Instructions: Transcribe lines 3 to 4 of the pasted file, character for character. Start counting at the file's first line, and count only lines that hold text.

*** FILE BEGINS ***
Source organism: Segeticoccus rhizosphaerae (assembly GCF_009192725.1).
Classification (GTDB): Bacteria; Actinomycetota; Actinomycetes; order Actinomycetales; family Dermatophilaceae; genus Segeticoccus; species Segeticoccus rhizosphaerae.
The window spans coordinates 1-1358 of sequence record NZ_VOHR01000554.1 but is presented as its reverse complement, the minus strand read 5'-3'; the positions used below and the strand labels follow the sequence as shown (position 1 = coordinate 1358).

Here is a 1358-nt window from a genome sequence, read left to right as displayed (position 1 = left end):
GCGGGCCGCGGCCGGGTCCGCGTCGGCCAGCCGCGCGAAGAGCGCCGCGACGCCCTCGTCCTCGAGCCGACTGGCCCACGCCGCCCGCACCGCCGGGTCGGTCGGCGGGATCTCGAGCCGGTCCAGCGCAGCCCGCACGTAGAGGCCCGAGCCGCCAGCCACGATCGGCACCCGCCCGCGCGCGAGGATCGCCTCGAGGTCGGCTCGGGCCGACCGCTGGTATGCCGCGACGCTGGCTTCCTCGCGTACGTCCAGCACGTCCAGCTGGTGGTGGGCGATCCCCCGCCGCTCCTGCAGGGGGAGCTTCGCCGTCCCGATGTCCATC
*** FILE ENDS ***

The window spans coordinates 1-1358 of sequence record NZ_VOHR01000554.1 but is presented as its reverse complement, the minus strand read 5'-3'; the positions used below and the strand labels follow the sequence as shown (position 1 = coordinate 1358).

Here is a 1358-nt window from a genome sequence, read left to right as displayed (position 1 = left end):